Employers in British Columbia’s (BC) construction industry recognized that workers were exposed to respirable silica and other rock dust. What they needed was a standard from the province’s worker safety regulatory body on how to identify and control the hazard. The BC Construction Association, which represents 2,500 companies and the Council of Construction Associations (COCA) formally requested a standard on silica to fill the regulatory gap. In BC, worker safety regulations are proposed and adopted through their Workers’ Compensation Board, part of WorkSafeBC. Earlier this month, the proposed a rule addressing silica was issued.
As reported in the Vancouver Sun, COCA president Grant McMillan said:
“Silica dust has been a bit of a sleeper, but it’s still a real safety concern from the point of view of lung disease. I think WorkSafe is being wise in looking at silica dust and ensuring there are safe work practices. In construction, as elsewhere, if people don’t take the proper precautions, then they definitely have an increased risk of developing lung disease.”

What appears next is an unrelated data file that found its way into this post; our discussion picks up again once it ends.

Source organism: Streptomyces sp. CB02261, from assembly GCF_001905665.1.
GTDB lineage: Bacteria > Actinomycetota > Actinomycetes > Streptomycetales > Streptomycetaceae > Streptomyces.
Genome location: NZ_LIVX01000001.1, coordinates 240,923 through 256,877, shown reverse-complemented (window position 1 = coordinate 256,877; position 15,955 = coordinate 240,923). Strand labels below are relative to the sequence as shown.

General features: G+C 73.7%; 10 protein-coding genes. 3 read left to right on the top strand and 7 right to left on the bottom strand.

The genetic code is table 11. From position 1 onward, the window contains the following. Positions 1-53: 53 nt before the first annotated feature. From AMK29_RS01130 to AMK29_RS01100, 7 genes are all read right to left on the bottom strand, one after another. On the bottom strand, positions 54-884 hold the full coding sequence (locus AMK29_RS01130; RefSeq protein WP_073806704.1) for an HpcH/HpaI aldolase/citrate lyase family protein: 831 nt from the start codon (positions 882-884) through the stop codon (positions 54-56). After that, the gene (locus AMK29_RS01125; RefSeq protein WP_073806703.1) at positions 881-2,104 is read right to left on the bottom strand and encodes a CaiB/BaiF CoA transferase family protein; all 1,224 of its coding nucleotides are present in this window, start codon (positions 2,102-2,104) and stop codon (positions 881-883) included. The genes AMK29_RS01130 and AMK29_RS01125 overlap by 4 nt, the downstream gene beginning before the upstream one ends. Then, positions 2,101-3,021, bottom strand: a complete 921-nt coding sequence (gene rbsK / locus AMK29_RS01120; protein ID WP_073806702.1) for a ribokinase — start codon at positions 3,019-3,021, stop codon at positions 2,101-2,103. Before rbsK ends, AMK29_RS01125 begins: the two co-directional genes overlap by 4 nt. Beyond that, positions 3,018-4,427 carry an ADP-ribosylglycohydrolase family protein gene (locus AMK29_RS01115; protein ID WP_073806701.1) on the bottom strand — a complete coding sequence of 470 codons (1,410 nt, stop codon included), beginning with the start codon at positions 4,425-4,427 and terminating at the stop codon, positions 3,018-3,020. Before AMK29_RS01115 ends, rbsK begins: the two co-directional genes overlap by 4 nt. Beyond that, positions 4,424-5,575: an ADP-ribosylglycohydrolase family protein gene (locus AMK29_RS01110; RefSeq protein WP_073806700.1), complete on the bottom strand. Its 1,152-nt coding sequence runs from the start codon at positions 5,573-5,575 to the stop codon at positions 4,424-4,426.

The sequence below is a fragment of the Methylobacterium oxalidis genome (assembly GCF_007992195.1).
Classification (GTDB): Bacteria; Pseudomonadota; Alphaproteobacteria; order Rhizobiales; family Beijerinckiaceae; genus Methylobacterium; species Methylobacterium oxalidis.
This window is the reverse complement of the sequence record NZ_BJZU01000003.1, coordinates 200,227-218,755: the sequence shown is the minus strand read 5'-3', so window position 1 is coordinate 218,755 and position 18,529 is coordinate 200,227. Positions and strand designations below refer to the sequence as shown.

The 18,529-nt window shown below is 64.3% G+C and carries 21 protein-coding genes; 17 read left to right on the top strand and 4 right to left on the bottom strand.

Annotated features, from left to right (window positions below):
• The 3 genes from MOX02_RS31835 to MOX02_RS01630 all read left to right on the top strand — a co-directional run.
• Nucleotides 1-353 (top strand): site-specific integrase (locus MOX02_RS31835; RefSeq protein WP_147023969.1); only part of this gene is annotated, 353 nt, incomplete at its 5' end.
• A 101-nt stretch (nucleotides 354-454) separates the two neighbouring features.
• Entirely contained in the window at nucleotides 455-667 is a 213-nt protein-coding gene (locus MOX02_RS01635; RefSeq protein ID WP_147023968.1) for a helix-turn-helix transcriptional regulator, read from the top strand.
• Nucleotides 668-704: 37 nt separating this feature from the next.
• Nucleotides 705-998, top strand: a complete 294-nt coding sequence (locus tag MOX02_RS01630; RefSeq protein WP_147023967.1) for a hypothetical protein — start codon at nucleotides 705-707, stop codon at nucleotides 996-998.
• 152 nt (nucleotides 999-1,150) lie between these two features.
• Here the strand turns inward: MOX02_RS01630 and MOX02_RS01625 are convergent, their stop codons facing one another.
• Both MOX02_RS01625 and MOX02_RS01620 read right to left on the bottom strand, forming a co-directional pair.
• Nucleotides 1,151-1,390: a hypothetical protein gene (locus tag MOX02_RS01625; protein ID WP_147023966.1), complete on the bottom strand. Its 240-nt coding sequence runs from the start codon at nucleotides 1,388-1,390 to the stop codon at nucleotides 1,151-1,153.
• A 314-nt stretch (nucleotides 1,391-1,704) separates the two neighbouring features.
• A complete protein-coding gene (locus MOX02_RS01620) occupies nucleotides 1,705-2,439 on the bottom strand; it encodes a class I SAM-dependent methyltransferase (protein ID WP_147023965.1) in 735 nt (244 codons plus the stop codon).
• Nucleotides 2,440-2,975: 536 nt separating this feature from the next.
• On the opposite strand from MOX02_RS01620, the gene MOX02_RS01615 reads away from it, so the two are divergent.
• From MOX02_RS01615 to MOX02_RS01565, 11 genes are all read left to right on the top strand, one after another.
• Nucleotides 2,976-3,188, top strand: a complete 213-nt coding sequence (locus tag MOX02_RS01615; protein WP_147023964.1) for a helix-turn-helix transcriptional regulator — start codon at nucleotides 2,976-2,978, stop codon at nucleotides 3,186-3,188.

The WorkSafeBC proposal lays out a justification for a silica rule that is comparable to the situation here in the States:
“In BC workplaces, there is more exposure to silica than there is to asbestos or lead. Employer and worker responsibilities with respect to asbestos and lead are contained in Part 6 of the OHSR, and there are no similar provisions for silica. It has been estimated by CAREX Canada that there are approximately 48,000 workers in BC exposed to crystalline silica per year.”
“It is believed that silica exposure in BC workplaces are under-reported (particularly the cancers) and misdiagnosed. This is due to the difficulty in relating some cancers to a particular cause and to the presence of contributing factors (e.g., smoking in the construction industry). In addition, it is believed that many physicians do not take into account a patient’s occupational history, or the relationship to early work exposures may be obscure, when they treat a cancer patient.”
Can someone point me to the U.S. equivalent of an association of high-road construction companies advocating for an OSHA silica rule? I wonder if the Obama Administration would stop dragging its feet on a silica proposal for U.S. workers if it heard from such a group.